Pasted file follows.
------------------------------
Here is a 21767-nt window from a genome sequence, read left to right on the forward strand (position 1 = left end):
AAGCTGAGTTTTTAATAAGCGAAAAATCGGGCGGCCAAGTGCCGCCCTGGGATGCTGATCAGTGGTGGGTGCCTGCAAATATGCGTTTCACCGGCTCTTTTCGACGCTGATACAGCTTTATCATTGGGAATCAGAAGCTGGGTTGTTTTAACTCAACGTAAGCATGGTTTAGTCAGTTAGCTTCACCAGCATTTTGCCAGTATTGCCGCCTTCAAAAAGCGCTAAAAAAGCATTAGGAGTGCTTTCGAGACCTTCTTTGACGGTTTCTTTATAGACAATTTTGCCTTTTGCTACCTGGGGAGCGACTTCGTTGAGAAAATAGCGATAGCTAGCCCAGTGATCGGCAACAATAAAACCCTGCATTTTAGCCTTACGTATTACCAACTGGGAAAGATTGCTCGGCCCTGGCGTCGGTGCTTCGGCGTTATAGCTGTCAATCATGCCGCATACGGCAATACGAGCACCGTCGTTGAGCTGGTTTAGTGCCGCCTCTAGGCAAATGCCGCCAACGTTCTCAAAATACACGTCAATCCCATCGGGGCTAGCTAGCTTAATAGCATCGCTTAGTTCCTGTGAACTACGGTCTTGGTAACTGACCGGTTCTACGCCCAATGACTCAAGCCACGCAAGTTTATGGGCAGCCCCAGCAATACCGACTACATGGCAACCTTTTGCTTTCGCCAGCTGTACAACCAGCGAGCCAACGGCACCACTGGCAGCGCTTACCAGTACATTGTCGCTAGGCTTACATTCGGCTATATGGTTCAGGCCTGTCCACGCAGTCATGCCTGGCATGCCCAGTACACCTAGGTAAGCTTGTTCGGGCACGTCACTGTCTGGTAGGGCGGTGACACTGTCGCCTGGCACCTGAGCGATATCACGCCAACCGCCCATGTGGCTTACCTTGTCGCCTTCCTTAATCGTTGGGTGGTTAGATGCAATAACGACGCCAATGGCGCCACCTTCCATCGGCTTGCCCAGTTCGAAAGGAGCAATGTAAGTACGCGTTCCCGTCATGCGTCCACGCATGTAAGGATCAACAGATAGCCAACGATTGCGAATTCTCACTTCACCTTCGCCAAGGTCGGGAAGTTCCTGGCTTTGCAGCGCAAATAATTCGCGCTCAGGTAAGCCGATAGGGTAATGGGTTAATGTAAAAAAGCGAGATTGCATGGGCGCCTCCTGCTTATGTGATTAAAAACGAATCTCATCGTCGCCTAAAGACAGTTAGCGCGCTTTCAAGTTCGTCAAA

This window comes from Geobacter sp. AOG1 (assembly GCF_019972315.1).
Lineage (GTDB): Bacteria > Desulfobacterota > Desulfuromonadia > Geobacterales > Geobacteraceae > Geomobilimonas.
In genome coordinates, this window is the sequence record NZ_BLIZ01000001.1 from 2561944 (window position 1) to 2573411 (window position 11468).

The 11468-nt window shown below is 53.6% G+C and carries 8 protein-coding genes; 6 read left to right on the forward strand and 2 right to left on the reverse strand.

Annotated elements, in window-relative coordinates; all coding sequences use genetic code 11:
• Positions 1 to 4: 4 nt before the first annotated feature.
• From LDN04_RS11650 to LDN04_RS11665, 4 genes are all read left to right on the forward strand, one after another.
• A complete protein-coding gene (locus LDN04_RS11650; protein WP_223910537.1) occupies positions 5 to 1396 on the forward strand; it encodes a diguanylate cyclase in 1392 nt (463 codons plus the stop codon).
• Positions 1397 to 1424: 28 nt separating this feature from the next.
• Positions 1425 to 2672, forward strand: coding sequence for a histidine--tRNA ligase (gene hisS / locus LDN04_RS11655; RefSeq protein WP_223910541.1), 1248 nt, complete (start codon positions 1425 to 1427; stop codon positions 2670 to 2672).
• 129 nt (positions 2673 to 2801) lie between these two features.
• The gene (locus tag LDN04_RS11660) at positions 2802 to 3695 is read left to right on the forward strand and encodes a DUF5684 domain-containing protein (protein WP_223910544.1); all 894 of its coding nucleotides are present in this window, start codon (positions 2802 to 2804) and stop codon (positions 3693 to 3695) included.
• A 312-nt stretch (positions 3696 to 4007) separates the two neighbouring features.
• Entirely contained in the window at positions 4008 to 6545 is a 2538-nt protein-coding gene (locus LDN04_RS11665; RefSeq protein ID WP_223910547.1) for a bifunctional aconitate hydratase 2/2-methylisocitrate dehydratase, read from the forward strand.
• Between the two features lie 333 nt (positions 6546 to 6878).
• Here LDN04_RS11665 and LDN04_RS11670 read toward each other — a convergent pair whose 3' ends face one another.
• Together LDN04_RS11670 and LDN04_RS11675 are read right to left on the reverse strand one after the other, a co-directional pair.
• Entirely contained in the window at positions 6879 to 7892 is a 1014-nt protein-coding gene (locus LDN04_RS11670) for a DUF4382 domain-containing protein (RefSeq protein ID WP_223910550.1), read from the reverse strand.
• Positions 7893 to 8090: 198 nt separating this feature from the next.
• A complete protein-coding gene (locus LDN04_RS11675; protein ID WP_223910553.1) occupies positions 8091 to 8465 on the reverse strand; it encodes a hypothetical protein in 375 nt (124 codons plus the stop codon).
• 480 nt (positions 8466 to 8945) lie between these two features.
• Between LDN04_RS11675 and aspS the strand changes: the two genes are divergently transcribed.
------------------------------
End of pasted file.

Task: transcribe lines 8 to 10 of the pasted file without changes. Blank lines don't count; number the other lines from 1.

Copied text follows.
• Positions 1 to 4: 4 nt before the first annotated feature.
• From LDN04_RS11650 to LDN04_RS11665, 4 genes are all read left to right on the forward strand, one after another.
• A complete protein-coding gene (locus LDN04_RS11650; protein WP_223910537.1) occupies positions 5 to 1396 on the forward strand; it encodes a diguanylate cyclase in 1392 nt (463 codons plus the stop codon).